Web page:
father of Herod the Great, and was the second son of

Antipas, governor of Idumaa. He embraced the party of Hyrcanus against Aristobulus, and took a very active part in the contest between the two brothers respecting the office of high-priest in Judaea. Aristobulus at first, however, succeeded ; but when Pompey had deposed him and restored Hyrcanus to the pontifical dignity, Antipater soon became the chief director of affairs in Judaea, ingratiated himself with the Romans, and used every effort to aggrandize his own family. He gave very effectual aid to Caesar in the Alexandrean war, and the latter, in return, made him a Roman citizen and procurator of Judaea. In this latter capacity he exerted himself to restore the ancient Jewish form of government, but was cut off oy a conspiracy, the brother of the high-priest having been bribed to give him a cup of poisoned wine. Josephus makes him to have been distinguished for piety, justice, and love of country. (Joseph., Ant. Jud., 14, 3.)—III. A son of Cassander, ascended the throne of Macedonia B.C. 298. He disputed the crown with his brother Philip IV., and caused his mother Thessalonica to be put to death for favouring Philip's side. The two brothers, however, reigned conjointly, notwithstanding this, for three years, when they were dethroned by Demetrius Poliorcetes. Antipater thereupon retired to the court of Lysimachus, his father-inlaw, where he ended his days. (Justin, 26, 1.)—IV.

The Athenians were routed at Cranon, and compelled to submit at They were allowed to retain their rights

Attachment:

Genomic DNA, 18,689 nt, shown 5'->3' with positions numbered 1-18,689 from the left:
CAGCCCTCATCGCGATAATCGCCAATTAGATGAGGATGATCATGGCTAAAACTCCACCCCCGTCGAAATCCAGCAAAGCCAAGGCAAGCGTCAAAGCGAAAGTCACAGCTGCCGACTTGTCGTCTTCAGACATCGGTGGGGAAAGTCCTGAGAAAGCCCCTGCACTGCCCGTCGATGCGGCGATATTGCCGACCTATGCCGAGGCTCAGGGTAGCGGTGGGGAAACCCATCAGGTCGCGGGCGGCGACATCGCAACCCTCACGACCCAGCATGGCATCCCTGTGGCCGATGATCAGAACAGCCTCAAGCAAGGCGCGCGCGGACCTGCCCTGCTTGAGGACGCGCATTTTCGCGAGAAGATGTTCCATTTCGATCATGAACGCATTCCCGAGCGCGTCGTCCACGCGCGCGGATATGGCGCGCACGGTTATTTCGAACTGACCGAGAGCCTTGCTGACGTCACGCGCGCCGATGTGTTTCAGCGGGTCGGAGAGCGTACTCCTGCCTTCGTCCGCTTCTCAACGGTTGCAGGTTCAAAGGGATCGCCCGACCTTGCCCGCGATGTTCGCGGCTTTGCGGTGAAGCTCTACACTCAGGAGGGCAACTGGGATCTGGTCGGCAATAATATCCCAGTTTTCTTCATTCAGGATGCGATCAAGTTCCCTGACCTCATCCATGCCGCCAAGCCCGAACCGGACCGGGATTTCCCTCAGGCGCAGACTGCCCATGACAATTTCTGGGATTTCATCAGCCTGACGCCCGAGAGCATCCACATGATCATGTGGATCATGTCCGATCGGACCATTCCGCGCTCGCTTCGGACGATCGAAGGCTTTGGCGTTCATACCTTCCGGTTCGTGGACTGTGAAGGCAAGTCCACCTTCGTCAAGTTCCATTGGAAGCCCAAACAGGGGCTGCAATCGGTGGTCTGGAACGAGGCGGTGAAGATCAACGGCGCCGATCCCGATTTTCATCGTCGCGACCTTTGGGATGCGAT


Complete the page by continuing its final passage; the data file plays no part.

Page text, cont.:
A native of Tarsus, the disciple and successor of Diogenes the Babylonian, in the Stoic school. He flourished about 80 B.C., and is applauded by both Cicero and Seneca as an able supporter of that sect. His chief opponent was Carneades. (Cic., de Off, 3, 12. —Sen., Ep., 92.)—V. A native of Cyrene, and one of the Cyrenaic sect. He was a disciple of the first Aristippus, and the preceptor of Epitimides. – VI. A philosopher of Tyre, who wrote a work on Duty. He is supposed to have been of the Stoic sect. Cicero (de Orat., 3, 50) speaks of him as an improvisator. Crassus, into whose mouth the Roman orator puts this remark, might have known the poet when he was quaestor in Macedonia, the same year in which Cicero was born (106 B.C.). Pliny relates (7, 51) that he had every year a fever on the day of his birth, and that, without ever experiencing any other complaint, he attained to a very advanced age. Some of his epigrams remain, the greater part of which fall under the class of epitaphs (oritiufta). Boivin (Mem. de l'Acad. des Inscr., &c., vol. 3) states, that the epigrams of this poet are written in the Doric dialect; the remark, however, is an incorrect one, since some are in Ionic. (Schöll, Hist. Lit. Gr., vol. 4, p. 45.)— VII. A poet of Thessalonica, who flourished towards the end of the last century preceding the Christian era....We have thirty-six of his epigrams remaining. —VIII. A native of Hierapolis. #.". the secretary of Septimius Severus, and Præfect of Bithynia. He was the preceptor also of Caracalla and Geta, and reproached the former with the murder of his brother. ANTiPATRIA, a town of Illyricum, on the borders of Macedonia. It was taken and sacked by I. Apustius, a Roman officer detached by the consul Sulpicius to ravage the territory of Philip, in the breaking out of the war against that prince. (Lit., 31, 27.) ANtor Atris, or CAph Aksjoba, a town of Palestine, situate in Samaria, near the coast, southeast of Apollonias. It was rebuilt by Herod the Great, and called Antipatris, in honour of his father Antipater. (Joseph., B.J., 16, 1,4–Id, Ant., 16, 5, and 3, 15.) The city still existed, though in a dilapidated state, in the time of Theophanes (8th century). Its site is at present unknown : the modern Arsuf does not coincide with this place, but rather with Apollonias. (Mannert, vol. 6, pt. 1, p. 271, seqq.) ANtipHKNEs, I. a comic poet of Rhodes, Smyrna, or Carystus, was born B.C. 408, of parents in the low condition of slaves. This most prolific writer (he is said to have composed upward of three hundred dramas), notwithstanding the meanness of his origin, was so popular in Athens, that on his decease a decree was passed to remove his remains from Chios to that city, where they were interred with public honours. (Suidas, s. v. Theatre of the Greeks, 2d ed., p. 183.)— II. A statuary of Argos, the pupil of Pericletus, one of those who had studied under Polycletus. He flourished about 400 B.C. Several works of this artist are mentioned by Pausanias (10, 9). He formed statues of the Dioscuri and other heroes; and he made also a brazen horse, in imitation of the horse said to have been constructed by the Greeks before Troy. The inhabitants of Argos sent it as a present to Delphi. Other imitations performed by this artist are enumerated by Heyne. (Ercurs., 3, ad AEm., 11. — Sillig, Dict. Art., s. v.) — III. A poet of Macedonia, nine of whose epigrams are preserved in the Anthology. He flourished between 100 B.C. and the reign of Augustus. (Consult Jacobs, Catal. Poet. Epig., s.r.) ANTIph KTEs, a king of the Laestrygones, descended from Lamus. Ulysses, returning from Troy, came upon his coasts, and sent three men to examine the country. Antiphates devoured one of them, and pur. sued the others, and sunk the fleet of Ulysses with stones, except the ship in which the hero himself was (Od., 10, 81, seqq.)